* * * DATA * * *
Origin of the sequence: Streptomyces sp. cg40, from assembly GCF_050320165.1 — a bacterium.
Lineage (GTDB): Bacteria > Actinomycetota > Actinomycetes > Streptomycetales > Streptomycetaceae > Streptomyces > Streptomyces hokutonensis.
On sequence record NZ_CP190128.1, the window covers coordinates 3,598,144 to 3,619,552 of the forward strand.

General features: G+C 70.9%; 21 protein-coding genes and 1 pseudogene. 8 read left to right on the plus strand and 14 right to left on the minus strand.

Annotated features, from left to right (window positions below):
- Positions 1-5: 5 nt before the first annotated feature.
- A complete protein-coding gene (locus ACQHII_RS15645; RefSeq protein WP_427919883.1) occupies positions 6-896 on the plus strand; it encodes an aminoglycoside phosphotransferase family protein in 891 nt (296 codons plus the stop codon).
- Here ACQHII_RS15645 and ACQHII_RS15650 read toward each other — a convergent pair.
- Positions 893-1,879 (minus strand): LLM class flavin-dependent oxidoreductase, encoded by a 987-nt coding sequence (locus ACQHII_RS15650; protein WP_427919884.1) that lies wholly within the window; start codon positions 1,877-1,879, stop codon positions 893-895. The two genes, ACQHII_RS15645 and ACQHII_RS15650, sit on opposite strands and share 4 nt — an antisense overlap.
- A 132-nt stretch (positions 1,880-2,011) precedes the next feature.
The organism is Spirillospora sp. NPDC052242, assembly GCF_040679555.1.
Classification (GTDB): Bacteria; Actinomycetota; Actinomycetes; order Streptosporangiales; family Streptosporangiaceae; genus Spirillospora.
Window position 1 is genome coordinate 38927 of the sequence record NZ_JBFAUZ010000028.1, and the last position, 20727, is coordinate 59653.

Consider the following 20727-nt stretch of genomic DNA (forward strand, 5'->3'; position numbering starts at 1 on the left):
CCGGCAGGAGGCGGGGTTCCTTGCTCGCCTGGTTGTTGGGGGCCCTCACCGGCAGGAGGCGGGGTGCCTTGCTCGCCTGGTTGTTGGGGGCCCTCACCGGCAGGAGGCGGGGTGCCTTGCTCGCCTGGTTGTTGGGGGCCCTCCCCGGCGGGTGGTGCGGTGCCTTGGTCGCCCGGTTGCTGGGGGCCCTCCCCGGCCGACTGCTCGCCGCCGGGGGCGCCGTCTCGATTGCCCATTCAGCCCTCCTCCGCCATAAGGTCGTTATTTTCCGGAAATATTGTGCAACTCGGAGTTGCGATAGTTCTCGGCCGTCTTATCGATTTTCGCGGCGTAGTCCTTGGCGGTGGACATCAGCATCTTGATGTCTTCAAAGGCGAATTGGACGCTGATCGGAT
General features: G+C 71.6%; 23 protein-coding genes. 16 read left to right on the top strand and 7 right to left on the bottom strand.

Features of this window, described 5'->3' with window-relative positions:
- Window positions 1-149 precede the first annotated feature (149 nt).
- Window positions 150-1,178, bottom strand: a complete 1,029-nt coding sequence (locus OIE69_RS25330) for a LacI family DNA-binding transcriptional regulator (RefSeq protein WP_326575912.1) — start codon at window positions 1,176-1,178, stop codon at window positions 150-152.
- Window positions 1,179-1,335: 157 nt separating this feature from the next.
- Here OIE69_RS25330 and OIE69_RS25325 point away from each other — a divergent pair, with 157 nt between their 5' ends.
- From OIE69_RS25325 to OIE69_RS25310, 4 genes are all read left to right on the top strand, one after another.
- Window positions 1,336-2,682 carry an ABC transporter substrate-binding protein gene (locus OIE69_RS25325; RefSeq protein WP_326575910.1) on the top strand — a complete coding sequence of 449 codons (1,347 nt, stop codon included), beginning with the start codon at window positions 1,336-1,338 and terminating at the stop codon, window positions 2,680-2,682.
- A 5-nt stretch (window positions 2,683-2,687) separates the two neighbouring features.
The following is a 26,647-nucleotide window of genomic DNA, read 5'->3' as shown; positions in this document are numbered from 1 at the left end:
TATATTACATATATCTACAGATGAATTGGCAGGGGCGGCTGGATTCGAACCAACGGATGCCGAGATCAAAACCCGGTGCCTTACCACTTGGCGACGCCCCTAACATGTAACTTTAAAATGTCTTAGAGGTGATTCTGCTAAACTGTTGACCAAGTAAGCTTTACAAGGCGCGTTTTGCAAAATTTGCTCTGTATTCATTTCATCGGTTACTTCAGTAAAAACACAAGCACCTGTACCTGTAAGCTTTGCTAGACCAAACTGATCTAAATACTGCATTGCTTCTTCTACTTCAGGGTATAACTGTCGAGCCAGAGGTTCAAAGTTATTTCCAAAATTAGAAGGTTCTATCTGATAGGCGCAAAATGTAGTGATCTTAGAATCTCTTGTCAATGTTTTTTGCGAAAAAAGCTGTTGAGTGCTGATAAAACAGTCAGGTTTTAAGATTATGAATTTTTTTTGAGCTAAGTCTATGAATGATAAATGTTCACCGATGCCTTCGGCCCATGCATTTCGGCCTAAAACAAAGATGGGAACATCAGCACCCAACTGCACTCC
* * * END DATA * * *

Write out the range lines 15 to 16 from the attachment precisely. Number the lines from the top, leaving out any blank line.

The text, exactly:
CCGGCAGGAGGCGGGGTTCCTTGCTCGCCTGGTTGTTGGGGGCCCTCACCGGCAGGAGGCGGGGTGCCTTGCTCGCCTGGTTGTTGGGGGCCCTCACCGGCAGGAGGCGGGGTGCCTTGCTCGCCTGGTTGTTGGGGGCCCTCCCCGGCGGGTGGTGCGGTGCCTTGGTCGCCCGGTTGCTGGGGGCCCTCCCCGGCCGACTGCTCGCCGCCGGGGGCGCCGTCTCGATTGCCCATTCAGCCCTCCTCCGCCATAAGGTCGTTATTTTCCGGAAATATTGTGCAACTCGGAGTTGCGATAGTTCTCGGCCGTCTTATCGATTTTCGCGGCGTAGTCCTTGGCGGTGGACATCAGCATCTTGATGTCTTCAAAGGCGAATTGGACGCTGATCGGAT
General features: G+C 71.6%; 23 protein-coding genes. 16 read left to right on the top strand and 7 right to left on the bottom strand.